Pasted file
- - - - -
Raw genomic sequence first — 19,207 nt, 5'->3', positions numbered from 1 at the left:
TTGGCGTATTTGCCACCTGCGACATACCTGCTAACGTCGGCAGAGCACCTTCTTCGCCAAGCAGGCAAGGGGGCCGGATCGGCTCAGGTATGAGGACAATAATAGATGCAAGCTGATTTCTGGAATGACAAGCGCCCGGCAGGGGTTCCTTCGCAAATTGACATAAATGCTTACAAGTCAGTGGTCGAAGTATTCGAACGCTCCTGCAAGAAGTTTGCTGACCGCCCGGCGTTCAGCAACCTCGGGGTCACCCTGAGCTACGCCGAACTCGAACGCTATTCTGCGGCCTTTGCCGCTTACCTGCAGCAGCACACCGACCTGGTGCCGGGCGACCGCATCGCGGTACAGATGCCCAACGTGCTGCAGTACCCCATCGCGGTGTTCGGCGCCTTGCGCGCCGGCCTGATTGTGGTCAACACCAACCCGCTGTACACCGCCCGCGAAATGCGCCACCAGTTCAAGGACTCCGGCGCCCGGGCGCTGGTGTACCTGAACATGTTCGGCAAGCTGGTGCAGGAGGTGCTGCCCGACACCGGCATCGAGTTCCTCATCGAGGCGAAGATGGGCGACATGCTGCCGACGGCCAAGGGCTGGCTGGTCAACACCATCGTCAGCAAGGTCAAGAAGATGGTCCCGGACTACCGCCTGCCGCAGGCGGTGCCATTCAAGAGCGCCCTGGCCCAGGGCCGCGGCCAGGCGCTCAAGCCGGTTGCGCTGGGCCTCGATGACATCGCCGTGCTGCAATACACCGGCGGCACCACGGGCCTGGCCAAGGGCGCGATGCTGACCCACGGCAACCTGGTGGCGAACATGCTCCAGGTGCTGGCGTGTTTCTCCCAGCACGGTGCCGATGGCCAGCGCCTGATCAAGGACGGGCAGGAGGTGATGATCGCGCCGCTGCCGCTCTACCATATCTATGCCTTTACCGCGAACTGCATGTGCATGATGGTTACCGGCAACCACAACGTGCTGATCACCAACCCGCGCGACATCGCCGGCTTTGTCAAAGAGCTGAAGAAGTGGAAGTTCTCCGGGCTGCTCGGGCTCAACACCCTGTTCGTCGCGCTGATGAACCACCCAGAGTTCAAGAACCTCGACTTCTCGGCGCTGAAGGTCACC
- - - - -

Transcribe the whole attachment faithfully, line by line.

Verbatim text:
Raw genomic sequence first — 19,207 nt, 5'->3', positions numbered from 1 at the left:
TTGGCGTATTTGCCACCTGCGACATACCTGCTAACGTCGGCAGAGCACCTTCTTCGCCAAGCAGGCAAGGGGGCCGGATCGGCTCAGGTATGAGGACAATAATAGATGCAAGCTGATTTCTGGAATGACAAGCGCCCGGCAGGGGTTCCTTCGCAAATTGACATAAATGCTTACAAGTCAGTGGTCGAAGTATTCGAACGCTCCTGCAAGAAGTTTGCTGACCGCCCGGCGTTCAGCAACCTCGGGGTCACCCTGAGCTACGCCGAACTCGAACGCTATTCTGCGGCCTTTGCCGCTTACCTGCAGCAGCACACCGACCTGGTGCCGGGCGACCGCATCGCGGTACAGATGCCCAACGTGCTGCAGTACCCCATCGCGGTGTTCGGCGCCTTGCGCGCCGGCCTGATTGTGGTCAACACCAACCCGCTGTACACCGCCCGCGAAATGCGCCACCAGTTCAAGGACTCCGGCGCCCGGGCGCTGGTGTACCTGAACATGTTCGGCAAGCTGGTGCAGGAGGTGCTGCCCGACACCGGCATCGAGTTCCTCATCGAGGCGAAGATGGGCGACATGCTGCCGACGGCCAAGGGCTGGCTGGTCAACACCATCGTCAGCAAGGTCAAGAAGATGGTCCCGGACTACCGCCTGCCGCAGGCGGTGCCATTCAAGAGCGCCCTGGCCCAGGGCCGCGGCCAGGCGCTCAAGCCGGTTGCGCTGGGCCTCGATGACATCGCCGTGCTGCAATACACCGGCGGCACCACGGGCCTGGCCAAGGGCGCGATGCTGACCCACGGCAACCTGGTGGCGAACATGCTCCAGGTGCTGGCGTGTTTCTCCCAGCACGGTGCCGATGGCCAGCGCCTGATCAAGGACGGGCAGGAGGTGATGATCGCGCCGCTGCCGCTCTACCATATCTATGCCTTTACCGCGAACTGCATGTGCATGATGGTTACCGGCAACCACAACGTGCTGATCACCAACCCGCGCGACATCGCCGGCTTTGTCAAAGAGCTGAAGAAGTGGAAGTTCTCCGGGCTGCTCGGGCTCAACACCCTGTTCGTCGCGCTGATGAACCACCCAGAGTTCAAGAACCTCGACTTCTCGGCGCTGAAGGTCACC